Women became part of the tribute demanded by Moorish rulers, slaves prized for more than their beauty or potential sexual partners, as singers, dancers, and poets. The base price for most of the Islamic world seems to have been 1,000 gold coins or dinars for European slaves; very beautiful or skilled women commanded much higher prices. Most importantly for such concubines, the children they bore for their masters were considered free from their birth and the legitimate heirs of their fathers, or in the case of royal concubines, their sons might become future rulers.  In the 10th-century, Ramiro II of Leon, Garcia Sanchez I of Navarre and Count Fernan Gozalez of Castile each had the obligation to provide the first caliph of Cordoba Abd ar-Rahman III with sixty young women as tribute. Perhaps that means allowed Subh's entry into the harem of Abd ar-Rahman's son and successor, Al-Hakam.


Although no one knows her Christian birth name, Subh received her new name, which meant  'dawn' in Arabic, after her abduction from Navarre. She must have became part of the household of Al-Hakam by at least 965 based on the birth of her child. Sources indicate that it's almost a miracle she attracted the caliph's interest because he had been a homosexual for most of his life and had a male harem. Supposedly, Subh overcame this difficulty because her hair had been  cut short like a young man's and she wore trousers. Subh bore Al-Hakam's son Hisham in 966.  Ten years later, he ascended the throne as the third caliph after his father's illness, despite the attempts of one of Al-Hakam's brothers to rule. One of two official regents, Subh advanced the career of a minister from Algeciras, Al-Mansur ibn Abi Amir, who dominated Hisham's rule. There is also speculation that Subh took Al-Mansur as her lover. She might have come to regret this choice when Al-Mansur effectively robbed Hisham of power in 997 for the next five years. Nothing is certain about Subh's eventual fate afterward.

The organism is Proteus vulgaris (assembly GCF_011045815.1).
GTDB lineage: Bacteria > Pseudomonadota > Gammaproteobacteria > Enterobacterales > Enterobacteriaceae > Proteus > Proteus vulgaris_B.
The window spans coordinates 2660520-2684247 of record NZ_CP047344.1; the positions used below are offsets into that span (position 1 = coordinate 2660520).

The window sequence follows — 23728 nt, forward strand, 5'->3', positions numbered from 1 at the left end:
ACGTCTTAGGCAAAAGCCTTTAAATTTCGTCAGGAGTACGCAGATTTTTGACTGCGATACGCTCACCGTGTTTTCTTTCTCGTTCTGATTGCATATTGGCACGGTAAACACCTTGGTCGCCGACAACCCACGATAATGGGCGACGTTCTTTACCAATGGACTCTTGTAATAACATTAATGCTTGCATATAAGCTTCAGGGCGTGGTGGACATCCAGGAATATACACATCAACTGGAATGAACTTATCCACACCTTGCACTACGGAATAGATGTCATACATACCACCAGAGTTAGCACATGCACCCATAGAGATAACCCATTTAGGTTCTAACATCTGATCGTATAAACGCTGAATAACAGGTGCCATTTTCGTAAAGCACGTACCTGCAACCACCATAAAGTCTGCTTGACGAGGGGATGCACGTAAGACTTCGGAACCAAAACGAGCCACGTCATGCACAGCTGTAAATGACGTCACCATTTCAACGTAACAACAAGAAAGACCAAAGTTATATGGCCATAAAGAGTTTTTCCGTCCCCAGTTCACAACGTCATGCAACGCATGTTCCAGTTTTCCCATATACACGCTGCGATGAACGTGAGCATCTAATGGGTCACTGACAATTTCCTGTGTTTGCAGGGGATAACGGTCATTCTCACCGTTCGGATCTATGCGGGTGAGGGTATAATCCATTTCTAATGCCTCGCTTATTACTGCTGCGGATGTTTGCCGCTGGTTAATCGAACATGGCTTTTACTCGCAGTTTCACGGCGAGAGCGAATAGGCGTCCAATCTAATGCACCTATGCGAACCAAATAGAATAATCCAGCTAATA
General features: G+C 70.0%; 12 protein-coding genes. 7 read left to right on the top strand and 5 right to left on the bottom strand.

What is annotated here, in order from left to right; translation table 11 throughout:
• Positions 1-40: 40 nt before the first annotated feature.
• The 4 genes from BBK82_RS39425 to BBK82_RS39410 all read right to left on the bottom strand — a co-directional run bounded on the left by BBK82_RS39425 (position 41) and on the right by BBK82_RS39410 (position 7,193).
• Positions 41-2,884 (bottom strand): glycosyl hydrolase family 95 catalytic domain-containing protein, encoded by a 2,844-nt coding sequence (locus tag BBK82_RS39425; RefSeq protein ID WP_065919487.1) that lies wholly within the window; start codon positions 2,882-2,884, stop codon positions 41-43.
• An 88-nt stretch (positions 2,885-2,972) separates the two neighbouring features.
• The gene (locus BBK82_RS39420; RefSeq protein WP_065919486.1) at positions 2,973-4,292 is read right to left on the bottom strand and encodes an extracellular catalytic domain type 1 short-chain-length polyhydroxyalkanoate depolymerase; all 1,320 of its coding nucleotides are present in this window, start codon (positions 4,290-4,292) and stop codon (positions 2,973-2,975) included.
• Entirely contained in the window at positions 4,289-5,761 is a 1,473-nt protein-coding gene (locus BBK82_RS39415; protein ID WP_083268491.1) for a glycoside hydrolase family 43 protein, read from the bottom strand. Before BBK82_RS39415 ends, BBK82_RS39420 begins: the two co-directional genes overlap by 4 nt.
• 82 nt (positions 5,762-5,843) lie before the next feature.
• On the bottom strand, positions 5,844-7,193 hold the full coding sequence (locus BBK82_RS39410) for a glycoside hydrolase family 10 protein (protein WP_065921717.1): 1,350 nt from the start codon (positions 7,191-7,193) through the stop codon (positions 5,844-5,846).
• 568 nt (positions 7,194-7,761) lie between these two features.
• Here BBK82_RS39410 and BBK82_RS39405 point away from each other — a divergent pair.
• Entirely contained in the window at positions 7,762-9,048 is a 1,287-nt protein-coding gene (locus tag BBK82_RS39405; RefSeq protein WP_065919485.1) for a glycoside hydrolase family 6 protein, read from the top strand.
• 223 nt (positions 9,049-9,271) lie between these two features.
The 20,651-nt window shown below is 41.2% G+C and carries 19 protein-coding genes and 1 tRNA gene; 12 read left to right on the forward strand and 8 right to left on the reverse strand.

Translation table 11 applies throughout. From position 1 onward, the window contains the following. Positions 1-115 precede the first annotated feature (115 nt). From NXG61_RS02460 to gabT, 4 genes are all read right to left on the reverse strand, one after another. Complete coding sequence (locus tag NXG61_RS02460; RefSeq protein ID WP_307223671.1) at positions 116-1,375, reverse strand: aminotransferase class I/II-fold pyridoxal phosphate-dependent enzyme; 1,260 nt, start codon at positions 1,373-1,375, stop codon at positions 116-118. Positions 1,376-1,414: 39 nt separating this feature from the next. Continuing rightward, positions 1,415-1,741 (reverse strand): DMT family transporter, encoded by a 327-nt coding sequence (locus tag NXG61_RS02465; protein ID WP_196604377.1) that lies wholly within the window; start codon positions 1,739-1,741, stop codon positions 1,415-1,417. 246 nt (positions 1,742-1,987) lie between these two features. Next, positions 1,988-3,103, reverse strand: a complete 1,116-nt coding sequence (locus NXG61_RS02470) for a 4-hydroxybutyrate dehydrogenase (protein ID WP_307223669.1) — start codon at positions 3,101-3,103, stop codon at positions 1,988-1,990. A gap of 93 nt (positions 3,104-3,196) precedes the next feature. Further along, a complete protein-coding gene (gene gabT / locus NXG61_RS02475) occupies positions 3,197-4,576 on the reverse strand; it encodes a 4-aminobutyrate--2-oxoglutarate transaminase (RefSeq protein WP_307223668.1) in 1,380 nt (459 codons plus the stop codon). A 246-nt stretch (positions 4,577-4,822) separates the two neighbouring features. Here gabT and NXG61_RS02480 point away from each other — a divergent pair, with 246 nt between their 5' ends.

Of  the concubines Butayna and Maryam, there are other uncertainties. Each has been called concubine or wife interchangeably in the sources - if married, it's likely they would have converted to Islam. Both were born as Christians, but there's no indication of where these women came from or when they became part of the harem of Sultan Yusuf I of Granada. He had come to the throne at the age of fifteen in 1333 upon the assassination of his elder brother Muhammad IV at eighteen, himself a successor of a murdered father, Ismail I. As with Subh, the dates of the women's entries into Yusuf's household can only be assumed by the births of their respective first sons. Butayna, whose name meant 'one who possesses a young and tender body' bore her first son Muhammad on January 4, 1338, so she would have been part of the harem by the previous year at least. Later, she also had a daughter Aisha and possibly another son called Ahmad. Maryem, whose possible alternate name of Rim might have been transposed incorrectly from the original sources, had her son Ismail on October 2, 1338. This tiny detail about Yusuf's sons being born ten months apart led me to imagine a deadly rivalry existed between Butayna and Maryem in the third novel of the Sultana series. Latter events also suggest the vicious nature of their relationship.